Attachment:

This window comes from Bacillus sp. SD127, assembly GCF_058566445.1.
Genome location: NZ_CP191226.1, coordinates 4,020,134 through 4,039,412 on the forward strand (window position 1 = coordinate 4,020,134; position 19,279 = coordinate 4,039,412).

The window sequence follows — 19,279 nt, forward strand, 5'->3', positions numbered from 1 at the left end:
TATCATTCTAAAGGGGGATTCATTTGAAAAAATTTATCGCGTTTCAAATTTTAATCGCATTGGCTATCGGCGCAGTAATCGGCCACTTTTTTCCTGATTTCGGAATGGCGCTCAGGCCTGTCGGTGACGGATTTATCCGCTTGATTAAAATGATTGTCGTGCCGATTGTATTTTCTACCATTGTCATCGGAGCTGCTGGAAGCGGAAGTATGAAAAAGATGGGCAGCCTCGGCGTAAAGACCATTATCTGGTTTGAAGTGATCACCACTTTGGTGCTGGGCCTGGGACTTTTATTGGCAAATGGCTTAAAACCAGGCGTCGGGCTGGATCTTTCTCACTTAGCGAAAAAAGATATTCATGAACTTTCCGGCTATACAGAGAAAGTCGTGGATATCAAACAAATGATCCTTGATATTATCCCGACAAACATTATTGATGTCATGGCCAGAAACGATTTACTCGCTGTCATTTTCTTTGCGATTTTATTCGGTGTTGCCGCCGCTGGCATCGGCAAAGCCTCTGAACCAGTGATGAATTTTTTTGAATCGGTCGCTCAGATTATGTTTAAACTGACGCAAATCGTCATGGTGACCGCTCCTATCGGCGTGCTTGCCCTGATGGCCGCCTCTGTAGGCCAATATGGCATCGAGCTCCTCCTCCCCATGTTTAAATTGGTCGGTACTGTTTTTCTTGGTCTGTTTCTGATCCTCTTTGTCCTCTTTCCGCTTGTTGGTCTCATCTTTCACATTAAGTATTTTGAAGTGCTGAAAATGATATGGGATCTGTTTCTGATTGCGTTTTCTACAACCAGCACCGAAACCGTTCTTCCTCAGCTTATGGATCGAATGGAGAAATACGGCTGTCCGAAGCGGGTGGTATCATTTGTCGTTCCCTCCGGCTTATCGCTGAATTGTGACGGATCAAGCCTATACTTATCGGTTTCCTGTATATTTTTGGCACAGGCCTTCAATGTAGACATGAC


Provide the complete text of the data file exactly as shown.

This window comes from Bacillus sp. SD127, assembly GCF_058566445.1.
Genome location: NZ_CP191226.1, coordinates 4,020,134 through 4,039,412 on the forward strand (window position 1 = coordinate 4,020,134; position 19,279 = coordinate 4,039,412).

The window sequence follows — 19,279 nt, forward strand, 5'->3', positions numbered from 1 at the left end:
TATCATTCTAAAGGGGGATTCATTTGAAAAAATTTATCGCGTTTCAAATTTTAATCGCATTGGCTATCGGCGCAGTAATCGGCCACTTTTTTCCTGATTTCGGAATGGCGCTCAGGCCTGTCGGTGACGGATTTATCCGCTTGATTAAAATGATTGTCGTGCCGATTGTATTTTCTACCATTGTCATCGGAGCTGCTGGAAGCGGAAGTATGAAAAAGATGGGCAGCCTCGGCGTAAAGACCATTATCTGGTTTGAAGTGATCACCACTTTGGTGCTGGGCCTGGGACTTTTATTGGCAAATGGCTTAAAACCAGGCGTCGGGCTGGATCTTTCTCACTTAGCGAAAAAAGATATTCATGAACTTTCCGGCTATACAGAGAAAGTCGTGGATATCAAACAAATGATCCTTGATATTATCCCGACAAACATTATTGATGTCATGGCCAGAAACGATTTACTCGCTGTCATTTTCTTTGCGATTTTATTCGGTGTTGCCGCCGCTGGCATCGGCAAAGCCTCTGAACCAGTGATGAATTTTTTTGAATCGGTCGCTCAGATTATGTTTAAACTGACGCAAATCGTCATGGTGACCGCTCCTATCGGCGTGCTTGCCCTGATGGCCGCCTCTGTAGGCCAATATGGCATCGAGCTCCTCCTCCCCATGTTTAAATTGGTCGGTACTGTTTTTCTTGGTCTGTTTCTGATCCTCTTTGTCCTCTTTCCGCTTGTTGGTCTCATCTTTCACATTAAGTATTTTGAAGTGCTGAAAATGATATGGGATCTGTTTCTGATTGCGTTTTCTACAACCAGCACCGAAACCGTTCTTCCTCAGCTTATGGATCGAATGGAGAAATACGGCTGTCCGAAGCGGGTGGTATCATTTGTCGTTCCCTCCGGCTTATCGCTGAATTGTGACGGATCAAGCCTATACTTATCGGTTTCCTGTATATTTTTGGCACAGGCCTTCAATGTAGACATGAC